Organ transplants have been savings lives for more than 60 years, and now, doctors are pushing the boundaries of transplantation medicine to help women who believed they'd never be able to have children. In a new, exclusive interview with the Associated Press, Emelie Eriksson, a 30-year-old Swedish woman who was born without a womb, revealed that she had received the organ from her mother—and in a world first, had given birth to a child nearly two years ago.
Eriksson is just one of five women in the world who have given birth from a transplanted uterus. All five procedures were performed in Sweden by pioneering surgeon Mats Brannstrom, MD, PhD. “It’s like science fiction,” Erriksson told the Associated Press. “This is something that you read about in the history books and now in the future when you read about this, it’s about me.”
Doctors are working to bring uterus transplants to more women worldwide. Just last week, surgeons at Baylor University Medical Center at Dallas announced a series of breakthrough uterus transplants in the United States: In September, four American women received wombs from living donors. Three of the organs have been removed due to complications; but one woman still has her new womb, and hasn’t shown any signs of rejection. Baylor plans to perform six more transplants before the end of the year.
These experimental surgeries could pave the way for thousands of women without a uterus to give birth one day. As the medical science continues to evolve, here are a few of the basic facts on this promising and life-changing procedure.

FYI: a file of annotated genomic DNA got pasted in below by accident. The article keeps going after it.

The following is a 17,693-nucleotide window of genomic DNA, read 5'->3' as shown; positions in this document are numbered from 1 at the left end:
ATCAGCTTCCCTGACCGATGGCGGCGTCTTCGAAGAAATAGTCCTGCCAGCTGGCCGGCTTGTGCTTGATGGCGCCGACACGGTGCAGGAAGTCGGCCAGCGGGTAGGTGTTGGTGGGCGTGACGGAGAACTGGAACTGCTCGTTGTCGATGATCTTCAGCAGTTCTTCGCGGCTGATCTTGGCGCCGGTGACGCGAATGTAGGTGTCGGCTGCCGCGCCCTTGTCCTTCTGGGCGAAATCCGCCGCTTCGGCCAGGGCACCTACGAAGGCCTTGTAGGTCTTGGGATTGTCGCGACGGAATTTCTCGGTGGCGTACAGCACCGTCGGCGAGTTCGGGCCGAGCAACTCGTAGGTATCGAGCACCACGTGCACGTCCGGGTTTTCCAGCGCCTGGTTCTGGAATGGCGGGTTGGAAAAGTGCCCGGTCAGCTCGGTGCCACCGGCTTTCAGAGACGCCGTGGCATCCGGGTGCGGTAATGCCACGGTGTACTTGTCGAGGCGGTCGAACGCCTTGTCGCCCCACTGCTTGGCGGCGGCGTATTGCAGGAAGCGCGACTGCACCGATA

Who can a womb transplant help?
The procedure is meant to be an option for the 3% to 5% of women who have uterine factor infertility. These women may have suffered irreversible uterine damage or had their uterus removed; or, like Eriksson, they were born without the organ, a condition called Mayer-Rokitansky-Küster-Hauser syndrome, which affects about one in 4,500 newborn girls.
Why are uterus transplants so difficult?
"It is exceptionally hard to perform a uterine transplantation due to the abundance of blood vessels that bring blood from the pelvic region into the uterus," ob-gyn Shahin Ghadir, MD, a partner at the Southern California Reproductive Center (SCRC), explained in an email to Health. "All of these blood vessels need to be reconnected in a satisfactory manner in order to provide the blood flow needed for the uterus to survive."
Dr. Ghadir's colleague Mark Surrey, MD, the medical director at SCRC, called the uterus's complex vascular supply a "technically limiting factor" for these transplants. The three Baylor cases in which the organ had be removed involved problems with blood supply.
What are the risks?
One of the primary concerns is rejection, which occurs when the recipient’s immune system attacks the foreign tissue that's implanted. And like with any organ transplant surgery, there is potential for bleeding and infection, says Dr. Ghadir. The woman who received the very first uterus transplant in the U.S. (from a deceased donor), last February at the Cleveland Clinic, had to have the organ removed less than two weeks later due to a common infection.
Does a woman keep the donated uterus after she gives birth?
The transplant is not meant to be lifelong. Recipients are advised to undergo a hysterectomy to remove the donated uterus after having to one to two children, according to the Cleveland Clinic.
Does it matter how old the donor is?
No, says Dr. Surrey: "The age of the uterus, if it's not diseased, is not very relevant." The Associated Press reported that experts have been astonished by the fact that wombs transplanted from post-menopausal women are able to grow healthy babies. As Stefan Tullius, MD, chair of transplant surgery at Harvard Medical School, put it, "All of a sudden, you have this old organ doing things that you only expected a young uterus to do."